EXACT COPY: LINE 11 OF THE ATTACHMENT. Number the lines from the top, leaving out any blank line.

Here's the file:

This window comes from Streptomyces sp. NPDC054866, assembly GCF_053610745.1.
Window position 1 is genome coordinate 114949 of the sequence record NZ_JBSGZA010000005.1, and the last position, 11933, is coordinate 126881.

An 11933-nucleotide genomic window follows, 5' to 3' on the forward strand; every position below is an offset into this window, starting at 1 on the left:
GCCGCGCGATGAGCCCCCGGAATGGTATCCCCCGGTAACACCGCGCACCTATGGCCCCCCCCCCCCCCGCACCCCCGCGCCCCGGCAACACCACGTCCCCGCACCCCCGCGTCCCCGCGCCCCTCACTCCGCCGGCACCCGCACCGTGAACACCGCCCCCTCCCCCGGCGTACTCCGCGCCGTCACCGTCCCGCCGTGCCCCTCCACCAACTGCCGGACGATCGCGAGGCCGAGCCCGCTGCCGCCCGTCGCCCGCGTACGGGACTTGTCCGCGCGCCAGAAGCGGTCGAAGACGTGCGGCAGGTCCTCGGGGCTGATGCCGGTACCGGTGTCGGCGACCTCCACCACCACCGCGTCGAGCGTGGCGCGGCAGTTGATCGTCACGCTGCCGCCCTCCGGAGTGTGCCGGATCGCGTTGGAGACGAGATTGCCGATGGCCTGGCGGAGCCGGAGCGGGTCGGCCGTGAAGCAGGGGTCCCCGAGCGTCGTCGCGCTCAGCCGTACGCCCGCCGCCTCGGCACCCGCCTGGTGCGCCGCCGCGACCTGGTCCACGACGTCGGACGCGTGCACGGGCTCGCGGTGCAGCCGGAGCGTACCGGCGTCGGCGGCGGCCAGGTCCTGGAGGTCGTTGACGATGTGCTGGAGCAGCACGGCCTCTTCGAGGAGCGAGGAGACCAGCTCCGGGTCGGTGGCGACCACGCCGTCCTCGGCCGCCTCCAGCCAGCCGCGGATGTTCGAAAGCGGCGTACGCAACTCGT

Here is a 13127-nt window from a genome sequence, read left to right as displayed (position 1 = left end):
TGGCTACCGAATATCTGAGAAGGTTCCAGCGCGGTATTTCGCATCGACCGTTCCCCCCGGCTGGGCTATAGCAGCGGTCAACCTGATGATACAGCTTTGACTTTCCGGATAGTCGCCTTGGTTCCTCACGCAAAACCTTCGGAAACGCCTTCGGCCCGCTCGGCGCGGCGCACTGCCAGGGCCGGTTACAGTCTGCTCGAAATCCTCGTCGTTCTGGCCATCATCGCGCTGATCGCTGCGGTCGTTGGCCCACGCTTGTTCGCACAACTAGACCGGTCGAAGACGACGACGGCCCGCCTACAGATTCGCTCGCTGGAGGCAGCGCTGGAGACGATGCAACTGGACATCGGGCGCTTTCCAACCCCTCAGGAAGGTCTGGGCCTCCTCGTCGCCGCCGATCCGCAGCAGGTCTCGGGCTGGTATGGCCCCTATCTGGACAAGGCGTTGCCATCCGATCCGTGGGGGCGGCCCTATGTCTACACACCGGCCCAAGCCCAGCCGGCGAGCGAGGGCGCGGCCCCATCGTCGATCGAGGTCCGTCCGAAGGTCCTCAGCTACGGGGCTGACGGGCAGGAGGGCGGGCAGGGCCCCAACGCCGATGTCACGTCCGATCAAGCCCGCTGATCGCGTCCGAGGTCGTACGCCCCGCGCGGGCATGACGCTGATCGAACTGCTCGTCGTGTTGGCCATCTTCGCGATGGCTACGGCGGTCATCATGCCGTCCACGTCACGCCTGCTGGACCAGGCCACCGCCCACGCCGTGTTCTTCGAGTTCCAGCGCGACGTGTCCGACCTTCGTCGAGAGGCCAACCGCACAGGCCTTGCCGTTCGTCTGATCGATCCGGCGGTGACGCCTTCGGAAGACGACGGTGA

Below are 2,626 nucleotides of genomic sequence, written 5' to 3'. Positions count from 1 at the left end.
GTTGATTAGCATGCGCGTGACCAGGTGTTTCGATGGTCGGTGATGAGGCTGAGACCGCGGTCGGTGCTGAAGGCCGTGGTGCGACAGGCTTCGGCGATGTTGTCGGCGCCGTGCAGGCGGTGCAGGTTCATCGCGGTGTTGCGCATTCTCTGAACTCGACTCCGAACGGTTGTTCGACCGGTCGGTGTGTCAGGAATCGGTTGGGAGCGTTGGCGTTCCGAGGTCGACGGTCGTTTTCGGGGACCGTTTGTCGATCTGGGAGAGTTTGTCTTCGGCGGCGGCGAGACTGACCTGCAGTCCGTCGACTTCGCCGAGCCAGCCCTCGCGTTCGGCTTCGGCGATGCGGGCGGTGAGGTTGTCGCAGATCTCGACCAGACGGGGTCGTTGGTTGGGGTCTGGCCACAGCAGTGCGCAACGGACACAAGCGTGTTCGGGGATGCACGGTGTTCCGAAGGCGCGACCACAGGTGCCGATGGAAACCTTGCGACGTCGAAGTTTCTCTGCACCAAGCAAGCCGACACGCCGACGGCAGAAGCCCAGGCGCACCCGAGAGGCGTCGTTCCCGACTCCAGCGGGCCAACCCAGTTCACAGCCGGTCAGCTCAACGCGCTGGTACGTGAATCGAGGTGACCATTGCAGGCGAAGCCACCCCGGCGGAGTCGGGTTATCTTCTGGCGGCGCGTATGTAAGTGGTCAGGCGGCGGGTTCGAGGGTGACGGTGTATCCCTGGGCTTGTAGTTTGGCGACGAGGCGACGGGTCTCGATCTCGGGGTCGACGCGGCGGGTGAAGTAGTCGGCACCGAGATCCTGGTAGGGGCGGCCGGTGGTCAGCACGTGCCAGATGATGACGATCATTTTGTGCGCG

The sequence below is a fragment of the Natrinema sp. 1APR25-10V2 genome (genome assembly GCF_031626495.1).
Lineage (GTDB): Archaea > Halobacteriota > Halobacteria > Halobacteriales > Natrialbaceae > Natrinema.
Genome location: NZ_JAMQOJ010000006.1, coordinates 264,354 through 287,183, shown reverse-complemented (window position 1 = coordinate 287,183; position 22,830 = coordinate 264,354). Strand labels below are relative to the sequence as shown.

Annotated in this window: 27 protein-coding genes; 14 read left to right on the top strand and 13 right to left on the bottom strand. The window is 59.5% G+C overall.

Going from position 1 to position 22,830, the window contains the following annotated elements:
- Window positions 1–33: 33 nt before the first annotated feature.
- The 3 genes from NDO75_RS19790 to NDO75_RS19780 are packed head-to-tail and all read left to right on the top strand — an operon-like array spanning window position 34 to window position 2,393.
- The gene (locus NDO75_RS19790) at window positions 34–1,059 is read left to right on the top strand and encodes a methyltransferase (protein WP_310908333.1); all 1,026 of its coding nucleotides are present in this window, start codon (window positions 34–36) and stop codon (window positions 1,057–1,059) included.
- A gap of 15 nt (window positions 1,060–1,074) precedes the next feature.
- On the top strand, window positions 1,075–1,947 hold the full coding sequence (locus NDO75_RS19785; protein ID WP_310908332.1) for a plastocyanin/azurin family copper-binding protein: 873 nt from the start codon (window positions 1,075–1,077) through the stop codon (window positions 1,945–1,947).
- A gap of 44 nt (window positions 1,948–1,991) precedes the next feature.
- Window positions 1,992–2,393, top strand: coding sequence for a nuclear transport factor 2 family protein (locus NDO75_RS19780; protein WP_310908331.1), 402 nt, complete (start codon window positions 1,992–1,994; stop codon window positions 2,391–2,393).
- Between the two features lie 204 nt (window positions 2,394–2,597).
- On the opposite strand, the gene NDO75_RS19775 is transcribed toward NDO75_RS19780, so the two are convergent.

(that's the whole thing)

Genome location: NZ_JAMQOJ010000006.1, coordinates 264,354 through 287,183, shown reverse-complemented (window position 1 = coordinate 287,183; position 22,830 = coordinate 264,354). Strand labels below are relative to the sequence as shown.